When 'Scienciness' Is the Enemy of Actual Science
If you were a sophisticated and up-to-the-minute science buff in 17th century Europe, you knew that there was only one properly scientific way to explain anything: "the direct contact-action of matter pushing on matter," (as Peter Dear puts it The Intelligibility of Nature). Superstitious hayseeds thought that one object could influence another without a chain of physical contact, but that was so last century by 1680. Medieval physics had been rife with such notions; modern thought had cast those demons out. To you, then, Newton's theory of gravity looked like a step backwards. It held that the sun influenced the Earth without touching it, even via other objects. At the time, that just sounded less "sciencey" than the theories it eventually replaced.
This came to mind the other day because, over at Edge.org, Richard H. Thaler asked people to nominate examples of "wrong scientific beliefs that were held for long periods." He also asked us to suggest a reason that our nominee held sway for too long.
My nominee was that notion that only physically touching objects were allowed in legitimate scientific explanations. It endured because in the context of recent history, it looked more serious and rigorous than what came before. A lot of theories have hung on like that—because their rivals look old-fashioned or naive or simply chaotic. More than once I've heard people defend the old rational-economic-man paradigm on the grounds that, flawed though it be, it's rigorous and formal and lets people think clearly. Another example of how the science-ish is the enemy of actual science? Time will tell.
Anyway, there are many interesting candidates over there (I liked, for example, the notion that the brain had nothing to do with thought or feeling, and the notion that we understand the interactions we call "nature and nurture." The list, with 62 entries, is worth checking out, in my of course unprejudiced opinion.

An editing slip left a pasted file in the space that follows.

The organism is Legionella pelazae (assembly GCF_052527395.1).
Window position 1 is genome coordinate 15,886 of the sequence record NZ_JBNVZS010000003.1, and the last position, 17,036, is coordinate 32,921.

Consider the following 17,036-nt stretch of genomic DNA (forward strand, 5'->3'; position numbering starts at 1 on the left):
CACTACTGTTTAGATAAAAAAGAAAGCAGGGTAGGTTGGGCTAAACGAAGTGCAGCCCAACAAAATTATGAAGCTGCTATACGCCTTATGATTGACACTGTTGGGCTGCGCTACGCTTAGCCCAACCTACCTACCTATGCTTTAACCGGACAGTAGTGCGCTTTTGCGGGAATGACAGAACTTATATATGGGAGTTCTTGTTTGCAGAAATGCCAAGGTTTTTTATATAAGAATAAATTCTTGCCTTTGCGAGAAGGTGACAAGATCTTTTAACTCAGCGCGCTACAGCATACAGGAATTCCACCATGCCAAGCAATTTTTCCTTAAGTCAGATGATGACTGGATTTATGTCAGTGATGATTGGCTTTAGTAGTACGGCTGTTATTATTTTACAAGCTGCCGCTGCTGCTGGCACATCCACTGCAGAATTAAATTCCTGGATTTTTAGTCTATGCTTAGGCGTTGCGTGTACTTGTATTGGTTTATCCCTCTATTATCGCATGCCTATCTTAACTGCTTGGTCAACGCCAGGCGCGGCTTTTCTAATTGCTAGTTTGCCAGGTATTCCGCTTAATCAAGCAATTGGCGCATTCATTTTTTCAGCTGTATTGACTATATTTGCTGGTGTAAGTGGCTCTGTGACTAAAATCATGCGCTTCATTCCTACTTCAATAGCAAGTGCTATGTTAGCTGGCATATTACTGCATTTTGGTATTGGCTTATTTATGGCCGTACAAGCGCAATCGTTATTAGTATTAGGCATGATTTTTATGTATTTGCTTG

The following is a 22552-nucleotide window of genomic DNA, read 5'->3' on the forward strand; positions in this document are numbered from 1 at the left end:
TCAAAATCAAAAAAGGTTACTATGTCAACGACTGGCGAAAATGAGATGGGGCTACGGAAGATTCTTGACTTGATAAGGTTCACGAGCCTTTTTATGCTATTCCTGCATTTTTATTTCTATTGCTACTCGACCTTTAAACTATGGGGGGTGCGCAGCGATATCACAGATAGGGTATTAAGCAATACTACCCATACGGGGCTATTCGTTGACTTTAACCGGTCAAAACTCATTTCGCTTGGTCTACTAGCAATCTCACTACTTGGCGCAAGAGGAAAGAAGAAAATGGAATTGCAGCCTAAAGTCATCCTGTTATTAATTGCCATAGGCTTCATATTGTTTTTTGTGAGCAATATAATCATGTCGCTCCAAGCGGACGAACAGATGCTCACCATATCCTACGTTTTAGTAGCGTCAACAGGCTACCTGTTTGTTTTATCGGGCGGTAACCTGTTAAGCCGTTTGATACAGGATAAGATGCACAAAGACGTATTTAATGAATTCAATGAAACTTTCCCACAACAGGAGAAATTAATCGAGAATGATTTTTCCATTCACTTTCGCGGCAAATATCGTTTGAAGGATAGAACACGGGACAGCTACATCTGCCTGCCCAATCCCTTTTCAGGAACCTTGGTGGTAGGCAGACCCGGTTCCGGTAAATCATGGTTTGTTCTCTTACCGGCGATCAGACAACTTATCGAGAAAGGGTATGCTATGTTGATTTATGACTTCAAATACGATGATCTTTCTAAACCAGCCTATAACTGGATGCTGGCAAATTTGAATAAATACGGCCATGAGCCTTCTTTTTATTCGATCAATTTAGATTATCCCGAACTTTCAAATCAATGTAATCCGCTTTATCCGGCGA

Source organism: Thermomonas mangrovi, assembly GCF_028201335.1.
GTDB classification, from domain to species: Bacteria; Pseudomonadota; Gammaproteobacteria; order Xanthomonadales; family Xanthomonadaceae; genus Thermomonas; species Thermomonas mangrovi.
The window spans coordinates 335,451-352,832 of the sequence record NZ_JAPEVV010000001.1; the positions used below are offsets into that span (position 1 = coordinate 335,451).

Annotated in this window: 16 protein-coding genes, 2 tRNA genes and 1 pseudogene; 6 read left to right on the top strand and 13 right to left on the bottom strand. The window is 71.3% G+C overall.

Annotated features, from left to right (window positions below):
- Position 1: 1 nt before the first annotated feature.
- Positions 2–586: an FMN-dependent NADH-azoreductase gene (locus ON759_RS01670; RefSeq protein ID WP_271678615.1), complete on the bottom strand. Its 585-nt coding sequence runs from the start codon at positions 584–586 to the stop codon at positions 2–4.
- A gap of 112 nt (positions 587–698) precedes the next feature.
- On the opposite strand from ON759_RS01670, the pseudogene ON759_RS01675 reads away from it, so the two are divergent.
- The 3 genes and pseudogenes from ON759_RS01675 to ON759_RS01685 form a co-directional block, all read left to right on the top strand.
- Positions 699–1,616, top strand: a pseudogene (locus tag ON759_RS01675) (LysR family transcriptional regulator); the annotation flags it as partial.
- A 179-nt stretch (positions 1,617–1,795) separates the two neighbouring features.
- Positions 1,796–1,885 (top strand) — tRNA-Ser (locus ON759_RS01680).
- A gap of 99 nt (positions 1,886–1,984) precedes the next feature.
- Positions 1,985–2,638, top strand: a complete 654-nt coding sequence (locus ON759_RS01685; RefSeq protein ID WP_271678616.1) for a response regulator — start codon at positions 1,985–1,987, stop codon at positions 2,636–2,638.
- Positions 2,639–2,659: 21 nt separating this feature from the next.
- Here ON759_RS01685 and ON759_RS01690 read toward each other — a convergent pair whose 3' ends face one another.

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Quoth the parrot — "Nevermore."
- Edgar Allan Poe (1809–1949) is considered one of America's great writers.
- Poe penned his most famous poem, The Raven, in his 30s.
- Originally, the poem's feathered subject was a bit flamboyant.
Evolution doesn't clean up after itself very well.
- An evolutionary biologist got people swapping ideas about our lingering vestigia.
- Basically, this is the stuff that served some evolutionary purpose at some point, but now is kind of, well, extra.
- Here are the six traits that inaugurated the fun.
- Facebook and Google began as companies with supposedly noble purposes.
- Creating a more connected world and indexing the world's information: what could be better than that?
- But pressure to return value to shareholders came at the expense of their own users.
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